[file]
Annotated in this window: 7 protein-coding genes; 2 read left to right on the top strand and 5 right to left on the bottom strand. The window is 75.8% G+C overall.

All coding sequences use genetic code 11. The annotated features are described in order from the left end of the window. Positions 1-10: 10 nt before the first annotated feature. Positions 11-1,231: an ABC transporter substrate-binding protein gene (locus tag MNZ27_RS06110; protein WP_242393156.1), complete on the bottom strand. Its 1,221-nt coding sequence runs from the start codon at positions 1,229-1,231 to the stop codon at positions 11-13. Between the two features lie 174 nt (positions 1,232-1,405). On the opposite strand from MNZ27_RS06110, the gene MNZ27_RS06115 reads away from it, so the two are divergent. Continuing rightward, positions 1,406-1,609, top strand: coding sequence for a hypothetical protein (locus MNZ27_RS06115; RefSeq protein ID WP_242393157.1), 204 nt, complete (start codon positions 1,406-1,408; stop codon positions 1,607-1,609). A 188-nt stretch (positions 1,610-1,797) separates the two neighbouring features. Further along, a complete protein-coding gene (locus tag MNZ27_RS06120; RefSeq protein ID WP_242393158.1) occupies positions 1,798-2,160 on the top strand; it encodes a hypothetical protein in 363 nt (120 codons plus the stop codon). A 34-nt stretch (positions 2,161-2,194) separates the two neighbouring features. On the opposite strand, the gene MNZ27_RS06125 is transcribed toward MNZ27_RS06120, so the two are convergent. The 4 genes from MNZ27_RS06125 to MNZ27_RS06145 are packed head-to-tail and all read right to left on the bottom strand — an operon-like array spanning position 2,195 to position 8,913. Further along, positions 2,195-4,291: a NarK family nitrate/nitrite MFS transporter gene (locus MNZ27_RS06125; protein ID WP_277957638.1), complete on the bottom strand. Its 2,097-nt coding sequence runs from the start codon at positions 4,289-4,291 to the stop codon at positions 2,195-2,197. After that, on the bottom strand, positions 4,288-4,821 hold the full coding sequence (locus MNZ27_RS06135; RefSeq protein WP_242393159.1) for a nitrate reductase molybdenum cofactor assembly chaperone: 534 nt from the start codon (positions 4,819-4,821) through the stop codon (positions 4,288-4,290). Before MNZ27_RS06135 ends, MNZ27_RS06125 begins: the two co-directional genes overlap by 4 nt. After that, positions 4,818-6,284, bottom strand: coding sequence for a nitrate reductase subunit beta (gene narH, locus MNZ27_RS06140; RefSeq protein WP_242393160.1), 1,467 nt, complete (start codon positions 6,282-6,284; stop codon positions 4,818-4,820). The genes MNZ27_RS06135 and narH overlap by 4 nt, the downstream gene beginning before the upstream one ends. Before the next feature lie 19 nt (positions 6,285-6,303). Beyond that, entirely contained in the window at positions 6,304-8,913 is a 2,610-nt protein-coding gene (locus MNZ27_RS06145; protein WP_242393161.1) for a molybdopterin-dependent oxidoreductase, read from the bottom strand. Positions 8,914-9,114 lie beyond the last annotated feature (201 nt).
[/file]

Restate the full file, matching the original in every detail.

Annotated in this window: 7 protein-coding genes; 2 read left to right on the top strand and 5 right to left on the bottom strand. The window is 75.8% G+C overall.

All coding sequences use genetic code 11. The annotated features are described in order from the left end of the window. Positions 1-10: 10 nt before the first annotated feature. Positions 11-1,231: an ABC transporter substrate-binding protein gene (locus tag MNZ27_RS06110; protein WP_242393156.1), complete on the bottom strand. Its 1,221-nt coding sequence runs from the start codon at positions 1,229-1,231 to the stop codon at positions 11-13. Between the two features lie 174 nt (positions 1,232-1,405). On the opposite strand from MNZ27_RS06110, the gene MNZ27_RS06115 reads away from it, so the two are divergent. Continuing rightward, positions 1,406-1,609, top strand: coding sequence for a hypothetical protein (locus MNZ27_RS06115; RefSeq protein ID WP_242393157.1), 204 nt, complete (start codon positions 1,406-1,408; stop codon positions 1,607-1,609). A 188-nt stretch (positions 1,610-1,797) separates the two neighbouring features. Further along, a complete protein-coding gene (locus tag MNZ27_RS06120; RefSeq protein ID WP_242393158.1) occupies positions 1,798-2,160 on the top strand; it encodes a hypothetical protein in 363 nt (120 codons plus the stop codon). A 34-nt stretch (positions 2,161-2,194) separates the two neighbouring features. On the opposite strand, the gene MNZ27_RS06125 is transcribed toward MNZ27_RS06120, so the two are convergent. The 4 genes from MNZ27_RS06125 to MNZ27_RS06145 are packed head-to-tail and all read right to left on the bottom strand — an operon-like array spanning position 2,195 to position 8,913. Further along, positions 2,195-4,291: a NarK family nitrate/nitrite MFS transporter gene (locus MNZ27_RS06125; protein ID WP_277957638.1), complete on the bottom strand. Its 2,097-nt coding sequence runs from the start codon at positions 4,289-4,291 to the stop codon at positions 2,195-2,197. After that, on the bottom strand, positions 4,288-4,821 hold the full coding sequence (locus MNZ27_RS06135; RefSeq protein WP_242393159.1) for a nitrate reductase molybdenum cofactor assembly chaperone: 534 nt from the start codon (positions 4,819-4,821) through the stop codon (positions 4,288-4,290). Before MNZ27_RS06135 ends, MNZ27_RS06125 begins: the two co-directional genes overlap by 4 nt. After that, positions 4,818-6,284, bottom strand: coding sequence for a nitrate reductase subunit beta (gene narH, locus MNZ27_RS06140; RefSeq protein WP_242393160.1), 1,467 nt, complete (start codon positions 6,282-6,284; stop codon positions 4,818-4,820). The genes MNZ27_RS06135 and narH overlap by 4 nt, the downstream gene beginning before the upstream one ends. Before the next feature lie 19 nt (positions 6,285-6,303). Beyond that, entirely contained in the window at positions 6,304-8,913 is a 2,610-nt protein-coding gene (locus MNZ27_RS06145; protein WP_242393161.1) for a molybdopterin-dependent oxidoreductase, read from the bottom strand. Positions 8,914-9,114 lie beyond the last annotated feature (201 nt).